Chapter 8 – True Spiritual Healing – Spiritual Health and Healing

Chapter 8
Horatio W. Dresser
Spiritual Health and Healing

HEALING in the spiritual sense of the word begins with the discovery of our inner powers as children of God, made in His image and likeness. For through such discovery we learn that the spirit is potentially a master and can overcome interior and far-reaching causes of human misery. From this time forth it is never a mere question of illnesses and external obstacles to be surmounted, but of the attitudes, beliefs, habits, which underlie external conditions and give them their power over us. Instead of combating errors or denying the power of fears, it is a question of cultivating the affirmative spiritual states which make for freedom and happiness: faith, goodwill toward all, charity, loyalty.

To “repent,” that is, turn about and away from our troublesome desires in pursuit of their diviner opposites, is one step; to press forward despite all discouragements and conflicts, is another and usually a much harder one. For this involves a series of changes deeper in nature than any mere thinking about ideals. It means earnest desire to have the whole selfhood with its diverse promptings and interests made profoundly one. In this progress toward the deeper unity or integrity of the self man reaches a point where he can no longer divide his nature and seek to ward off certain consequences only, trying to escape from the necessity of coming to judgment in other respects. He can no longer dictate terms. If he really desires freedom he must observe laws and conditions with which he has nothing to do save to obey. For man’s true freedom is found, not through discovering ways of his own, but in choosing and moving with the guidances which lead into the divine way. Man does not create the alternatives which life offers, the opportunity to look up or down, in or out; to move with the constructive powers or against them; to be affirmative or negative. Yet be has remarkable power over life through his will to turn in the one way or the other, to change to the affirmative attitude.

When man is ready to see this real situation in life, as he is held in equilibrium between opposing forces, looking with open eye courageously into his spiritual past and with hope into his spiritual future, then indeed he may be healed with that healing which means complete sanity. Severe and rigid seem to be the conditions which hold him to his task, binding him to a present in which he reaps the consequences of his unthinking past and the failures of his ancestors. Yet the same power which long appears to be his enemy, standing over him like a slave-driver, proves to be the God of infinite love whose disguised blessings begin at last to be understood. Man begins to be free and to find that the power that appeared to be hate was love, when he becomes enlightened about the opportunities which life offers him, when he chooses opportunities that are constructive.

It does not suffice, one insists, to specialize on  those matters commonly regarded under the head of “sin,” leaving man’s health to be considered by other specialists. Ill-health of any sort is no less truly a sin or failure to achieve the type. For all phases of man’s life move forward together, sin and sickness are sufficiently akin to touch the whole individual: the healing which “saves” must rescue the entire man and lead him into the fulness of life.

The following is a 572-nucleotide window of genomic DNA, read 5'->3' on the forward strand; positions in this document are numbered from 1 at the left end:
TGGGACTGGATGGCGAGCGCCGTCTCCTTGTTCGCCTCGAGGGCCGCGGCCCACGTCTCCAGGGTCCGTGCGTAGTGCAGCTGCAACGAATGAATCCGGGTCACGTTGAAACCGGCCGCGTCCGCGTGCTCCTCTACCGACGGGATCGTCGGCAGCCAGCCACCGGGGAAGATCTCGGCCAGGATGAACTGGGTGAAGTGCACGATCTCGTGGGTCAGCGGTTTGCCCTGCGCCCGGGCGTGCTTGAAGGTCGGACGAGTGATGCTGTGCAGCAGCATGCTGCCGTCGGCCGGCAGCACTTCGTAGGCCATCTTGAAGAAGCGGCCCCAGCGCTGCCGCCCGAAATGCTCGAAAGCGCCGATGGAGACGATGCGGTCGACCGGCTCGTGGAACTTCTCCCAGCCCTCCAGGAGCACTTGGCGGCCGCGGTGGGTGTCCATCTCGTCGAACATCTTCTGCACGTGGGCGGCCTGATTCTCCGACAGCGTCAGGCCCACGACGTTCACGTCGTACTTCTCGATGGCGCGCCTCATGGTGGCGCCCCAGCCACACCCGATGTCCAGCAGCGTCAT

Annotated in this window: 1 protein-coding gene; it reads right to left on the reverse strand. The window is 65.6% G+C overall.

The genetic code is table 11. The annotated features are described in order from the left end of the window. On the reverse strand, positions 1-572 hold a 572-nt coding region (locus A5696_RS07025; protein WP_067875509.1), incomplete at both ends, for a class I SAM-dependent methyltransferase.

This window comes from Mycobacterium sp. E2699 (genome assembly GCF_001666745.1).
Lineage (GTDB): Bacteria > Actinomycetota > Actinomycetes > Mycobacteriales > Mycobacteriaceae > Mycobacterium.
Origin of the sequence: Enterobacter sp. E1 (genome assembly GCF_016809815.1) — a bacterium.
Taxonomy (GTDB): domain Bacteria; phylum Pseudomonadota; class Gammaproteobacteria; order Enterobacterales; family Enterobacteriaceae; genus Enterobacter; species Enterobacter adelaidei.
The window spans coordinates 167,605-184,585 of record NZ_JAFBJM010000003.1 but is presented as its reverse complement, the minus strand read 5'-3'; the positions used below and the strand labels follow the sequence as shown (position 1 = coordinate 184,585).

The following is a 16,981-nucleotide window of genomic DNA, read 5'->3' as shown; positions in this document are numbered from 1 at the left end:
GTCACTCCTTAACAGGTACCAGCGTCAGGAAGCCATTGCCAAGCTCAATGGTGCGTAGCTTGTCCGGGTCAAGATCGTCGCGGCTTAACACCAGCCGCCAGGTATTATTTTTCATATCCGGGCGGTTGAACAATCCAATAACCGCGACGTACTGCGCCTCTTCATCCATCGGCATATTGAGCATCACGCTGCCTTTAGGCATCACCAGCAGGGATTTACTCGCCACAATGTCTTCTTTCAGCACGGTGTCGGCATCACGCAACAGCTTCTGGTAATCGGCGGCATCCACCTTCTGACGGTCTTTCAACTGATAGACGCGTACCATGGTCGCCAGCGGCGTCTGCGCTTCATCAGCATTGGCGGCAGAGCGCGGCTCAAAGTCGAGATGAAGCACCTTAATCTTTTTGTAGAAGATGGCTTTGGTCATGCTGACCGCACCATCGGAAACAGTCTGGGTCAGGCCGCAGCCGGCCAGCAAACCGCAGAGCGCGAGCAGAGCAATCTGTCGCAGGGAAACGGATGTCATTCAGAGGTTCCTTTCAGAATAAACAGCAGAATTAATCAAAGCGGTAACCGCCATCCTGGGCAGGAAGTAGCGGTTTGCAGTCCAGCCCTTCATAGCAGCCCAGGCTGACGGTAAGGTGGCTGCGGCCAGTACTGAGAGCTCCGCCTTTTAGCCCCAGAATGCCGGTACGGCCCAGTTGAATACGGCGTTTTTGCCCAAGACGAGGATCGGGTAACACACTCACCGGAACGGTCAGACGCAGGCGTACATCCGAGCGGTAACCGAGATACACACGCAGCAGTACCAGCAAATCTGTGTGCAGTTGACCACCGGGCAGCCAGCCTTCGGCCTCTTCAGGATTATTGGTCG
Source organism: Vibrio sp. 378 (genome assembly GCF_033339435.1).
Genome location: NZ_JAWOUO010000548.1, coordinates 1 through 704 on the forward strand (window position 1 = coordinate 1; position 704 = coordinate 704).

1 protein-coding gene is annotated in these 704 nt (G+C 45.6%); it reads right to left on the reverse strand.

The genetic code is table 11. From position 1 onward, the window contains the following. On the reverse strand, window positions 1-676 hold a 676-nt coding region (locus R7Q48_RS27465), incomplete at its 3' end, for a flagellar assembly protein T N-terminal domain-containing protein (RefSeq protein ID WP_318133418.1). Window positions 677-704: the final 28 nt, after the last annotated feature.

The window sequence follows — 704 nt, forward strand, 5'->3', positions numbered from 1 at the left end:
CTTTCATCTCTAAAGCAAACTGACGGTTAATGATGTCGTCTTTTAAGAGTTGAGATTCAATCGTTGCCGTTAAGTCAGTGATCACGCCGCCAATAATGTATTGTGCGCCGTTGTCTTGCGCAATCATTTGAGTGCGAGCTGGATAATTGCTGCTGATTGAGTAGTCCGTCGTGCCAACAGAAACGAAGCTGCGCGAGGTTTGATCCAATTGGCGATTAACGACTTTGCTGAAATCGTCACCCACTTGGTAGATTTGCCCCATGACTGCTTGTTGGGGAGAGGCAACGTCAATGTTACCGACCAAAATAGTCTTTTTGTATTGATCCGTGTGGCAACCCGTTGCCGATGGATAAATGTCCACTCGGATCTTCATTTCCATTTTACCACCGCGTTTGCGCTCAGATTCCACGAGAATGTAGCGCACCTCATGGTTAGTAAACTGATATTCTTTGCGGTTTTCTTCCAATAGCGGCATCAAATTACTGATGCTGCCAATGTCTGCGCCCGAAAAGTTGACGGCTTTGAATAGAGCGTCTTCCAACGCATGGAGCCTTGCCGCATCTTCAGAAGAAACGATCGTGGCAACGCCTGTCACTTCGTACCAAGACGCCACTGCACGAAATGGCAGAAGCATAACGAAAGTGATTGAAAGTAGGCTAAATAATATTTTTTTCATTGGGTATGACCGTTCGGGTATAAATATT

Whenever anyone has marked off man’s sinful nature in a sphere by itself as indicative of the  hell man is making for himself, leaving him to repent by reckoning with his sins as if those were isolated matters, there has been a tendency to acquire self-righteousness, as if one were better than other people. But when one sees that all these matters belong together, there is no resource left save through healing for all. There is no longer even a theoretical stopping-point in the discrimination between God and man, the spiritual world and the natural, as if doctrinal distinctions were virtues. If the idea of the divine influx of love and wisdom means anything at all, one sees that man’s proper relation to it is dynamic throughout every portion of his being, that man is so constituted as to receive and appropriate the influent life in the plentitude of many- sided health.

Our view of human nature is different from the b beginning, when this becomes the ideal. We start with the inspiriting idea that man is by nature a highly organized spiritual being, adapted to receive and appropriate influent divine life in minuteness of detail, giving it freedom to pass   into wise expression with creative efficiency. We give up the notion that his spirit is a filmy essence vaguely filling the body or timidly inhabiting the brain. We give our thought entire liberty to develop to the full this ideal of the spirit as master-life, master-substance underlying and strengthening the body according to need. We then think of each little receptacle as being brought into orderly relation and response, that the whole body may become in actuality what it is ideally from the beginning, “the temple of the Holy Spirit.” Giving our thought to this glorious conception more and more, we may follow out very intimately and fully the idea that there flows into the soul a life which should touch every portion of our being. Realizing in spirit the vital reality of this inflow, then experiencing it as a quickening result throughout the organism, we may give thought to the needs of our brother man, exemplifying what we mean by the divine influx as a life, not a mere theory; a healing power, not a mere summons to forego certain of our  sins; a love guiding us to spiritual service, not a mere feeling to give us consolation that we are  “saved.”